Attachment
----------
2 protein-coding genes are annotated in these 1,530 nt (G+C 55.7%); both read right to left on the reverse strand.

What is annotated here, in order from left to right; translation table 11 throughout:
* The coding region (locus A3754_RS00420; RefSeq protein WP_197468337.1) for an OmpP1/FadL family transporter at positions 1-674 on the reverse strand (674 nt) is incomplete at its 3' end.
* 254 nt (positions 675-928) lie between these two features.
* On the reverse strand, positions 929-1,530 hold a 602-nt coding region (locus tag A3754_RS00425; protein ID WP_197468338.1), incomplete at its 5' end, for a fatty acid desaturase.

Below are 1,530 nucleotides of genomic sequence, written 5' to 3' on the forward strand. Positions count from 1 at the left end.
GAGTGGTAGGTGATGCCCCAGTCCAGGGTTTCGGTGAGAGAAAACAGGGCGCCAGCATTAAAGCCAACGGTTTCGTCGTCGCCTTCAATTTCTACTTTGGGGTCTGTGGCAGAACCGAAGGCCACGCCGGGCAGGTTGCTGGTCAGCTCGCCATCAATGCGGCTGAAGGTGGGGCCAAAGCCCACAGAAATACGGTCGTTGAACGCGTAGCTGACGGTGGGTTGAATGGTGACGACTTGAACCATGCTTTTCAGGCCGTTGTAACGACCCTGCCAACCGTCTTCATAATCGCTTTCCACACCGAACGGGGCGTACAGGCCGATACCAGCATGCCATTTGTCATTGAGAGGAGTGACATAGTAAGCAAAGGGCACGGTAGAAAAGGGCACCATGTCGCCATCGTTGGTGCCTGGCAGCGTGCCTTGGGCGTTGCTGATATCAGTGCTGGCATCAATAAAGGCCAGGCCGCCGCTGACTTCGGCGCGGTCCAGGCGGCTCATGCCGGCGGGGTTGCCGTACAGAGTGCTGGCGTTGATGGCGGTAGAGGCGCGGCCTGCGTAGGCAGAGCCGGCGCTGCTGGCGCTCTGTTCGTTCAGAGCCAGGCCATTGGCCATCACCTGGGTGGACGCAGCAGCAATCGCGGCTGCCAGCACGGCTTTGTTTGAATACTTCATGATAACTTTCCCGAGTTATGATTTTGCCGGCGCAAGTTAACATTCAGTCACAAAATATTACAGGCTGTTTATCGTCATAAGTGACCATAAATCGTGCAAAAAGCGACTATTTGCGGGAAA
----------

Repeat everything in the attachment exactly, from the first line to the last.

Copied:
2 protein-coding genes are annotated in these 1,530 nt (G+C 55.7%); both read right to left on the reverse strand.

What is annotated here, in order from left to right; translation table 11 throughout:
* The coding region (locus A3754_RS00420; RefSeq protein WP_197468337.1) for an OmpP1/FadL family transporter at positions 1-674 on the reverse strand (674 nt) is incomplete at its 3' end.
* 254 nt (positions 675-928) lie between these two features.
* On the reverse strand, positions 929-1,530 hold a 602-nt coding region (locus tag A3754_RS00425; protein ID WP_197468338.1), incomplete at its 5' end, for a fatty acid desaturase.

Below are 1,530 nucleotides of genomic sequence, written 5' to 3' on the forward strand. Positions count from 1 at the left end.
GAGTGGTAGGTGATGCCCCAGTCCAGGGTTTCGGTGAGAGAAAACAGGGCGCCAGCATTAAAGCCAACGGTTTCGTCGTCGCCTTCAATTTCTACTTTGGGGTCTGTGGCAGAACCGAAGGCCACGCCGGGCAGGTTGCTGGTCAGCTCGCCATCAATGCGGCTGAAGGTGGGGCCAAAGCCCACAGAAATACGGTCGTTGAACGCGTAGCTGACGGTGGGTTGAATGGTGACGACTTGAACCATGCTTTTCAGGCCGTTGTAACGACCCTGCCAACCGTCTTCATAATCGCTTTCCACACCGAACGGGGCGTACAGGCCGATACCAGCATGCCATTTGTCATTGAGAGGAGTGACATAGTAAGCAAAGGGCACGGTAGAAAAGGGCACCATGTCGCCATCGTTGGTGCCTGGCAGCGTGCCTTGGGCGTTGCTGATATCAGTGCTGGCATCAATAAAGGCCAGGCCGCCGCTGACTTCGGCGCGGTCCAGGCGGCTCATGCCGGCGGGGTTGCCGTACAGAGTGCTGGCGTTGATGGCGGTAGAGGCGCGGCCTGCGTAGGCAGAGCCGGCGCTGCTGGCGCTCTGTTCGTTCAGAGCCAGGCCATTGGCCATCACCTGGGTGGACGCAGCAGCAATCGCGGCTGCCAGCACGGCTTTGTTTGAATACTTCATGATAACTTTCCCGAGTTATGATTTTGCCGGCGCAAGTTAACATTCAGTCACAAAATATTACAGGCTGTTTATCGTCATAAGTGACCATAAATCGTGCAAAAAGCGACTATTTGCGGGAAA